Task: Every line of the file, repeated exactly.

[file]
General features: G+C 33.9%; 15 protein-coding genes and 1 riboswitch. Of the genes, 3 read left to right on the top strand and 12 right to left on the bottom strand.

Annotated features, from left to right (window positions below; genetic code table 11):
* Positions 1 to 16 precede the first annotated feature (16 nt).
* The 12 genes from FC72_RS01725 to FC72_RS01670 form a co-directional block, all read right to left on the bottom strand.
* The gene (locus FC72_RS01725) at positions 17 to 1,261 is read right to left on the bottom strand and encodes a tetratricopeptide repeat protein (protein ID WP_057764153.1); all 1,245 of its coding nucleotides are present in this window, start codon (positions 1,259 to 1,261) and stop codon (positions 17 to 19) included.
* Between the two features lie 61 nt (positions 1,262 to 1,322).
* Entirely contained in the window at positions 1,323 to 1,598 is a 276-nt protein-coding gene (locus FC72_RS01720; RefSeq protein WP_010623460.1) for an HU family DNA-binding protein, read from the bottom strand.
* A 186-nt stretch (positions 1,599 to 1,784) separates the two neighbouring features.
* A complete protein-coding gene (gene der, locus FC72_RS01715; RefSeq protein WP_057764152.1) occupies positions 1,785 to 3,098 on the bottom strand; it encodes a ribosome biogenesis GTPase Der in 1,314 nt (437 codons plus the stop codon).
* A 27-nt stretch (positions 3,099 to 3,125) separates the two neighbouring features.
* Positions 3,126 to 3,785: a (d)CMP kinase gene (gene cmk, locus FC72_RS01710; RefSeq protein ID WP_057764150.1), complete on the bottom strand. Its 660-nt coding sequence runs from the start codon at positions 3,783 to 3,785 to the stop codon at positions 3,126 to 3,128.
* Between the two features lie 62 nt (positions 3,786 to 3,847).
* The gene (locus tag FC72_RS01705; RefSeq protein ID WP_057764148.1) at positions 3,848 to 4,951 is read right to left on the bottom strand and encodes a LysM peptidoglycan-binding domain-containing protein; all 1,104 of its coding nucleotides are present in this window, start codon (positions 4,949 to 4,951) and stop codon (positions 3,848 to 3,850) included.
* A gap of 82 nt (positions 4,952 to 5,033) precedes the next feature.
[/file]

General features: G+C 33.9%; 15 protein-coding genes and 1 riboswitch. Of the genes, 3 read left to right on the top strand and 12 right to left on the bottom strand.

Annotated features, from left to right (window positions below; genetic code table 11):
* Positions 1 to 16 precede the first annotated feature (16 nt).
* The 12 genes from FC72_RS01725 to FC72_RS01670 form a co-directional block, all read right to left on the bottom strand.
* The gene (locus FC72_RS01725) at positions 17 to 1,261 is read right to left on the bottom strand and encodes a tetratricopeptide repeat protein (protein ID WP_057764153.1); all 1,245 of its coding nucleotides are present in this window, start codon (positions 1,259 to 1,261) and stop codon (positions 17 to 19) included.
* Between the two features lie 61 nt (positions 1,262 to 1,322).
* Entirely contained in the window at positions 1,323 to 1,598 is a 276-nt protein-coding gene (locus FC72_RS01720; RefSeq protein WP_010623460.1) for an HU family DNA-binding protein, read from the bottom strand.
* A 186-nt stretch (positions 1,599 to 1,784) separates the two neighbouring features.
* A complete protein-coding gene (gene der, locus FC72_RS01715; RefSeq protein WP_057764152.1) occupies positions 1,785 to 3,098 on the bottom strand; it encodes a ribosome biogenesis GTPase Der in 1,314 nt (437 codons plus the stop codon).
* A 27-nt stretch (positions 3,099 to 3,125) separates the two neighbouring features.
* Positions 3,126 to 3,785: a (d)CMP kinase gene (gene cmk, locus FC72_RS01710; RefSeq protein ID WP_057764150.1), complete on the bottom strand. Its 660-nt coding sequence runs from the start codon at positions 3,783 to 3,785 to the stop codon at positions 3,126 to 3,128.
* Between the two features lie 62 nt (positions 3,786 to 3,847).
* The gene (locus tag FC72_RS01705; RefSeq protein ID WP_057764148.1) at positions 3,848 to 4,951 is read right to left on the bottom strand and encodes a LysM peptidoglycan-binding domain-containing protein; all 1,104 of its coding nucleotides are present in this window, start codon (positions 4,949 to 4,951) and stop codon (positions 3,848 to 3,850) included.
* A gap of 82 nt (positions 4,952 to 5,033) precedes the next feature.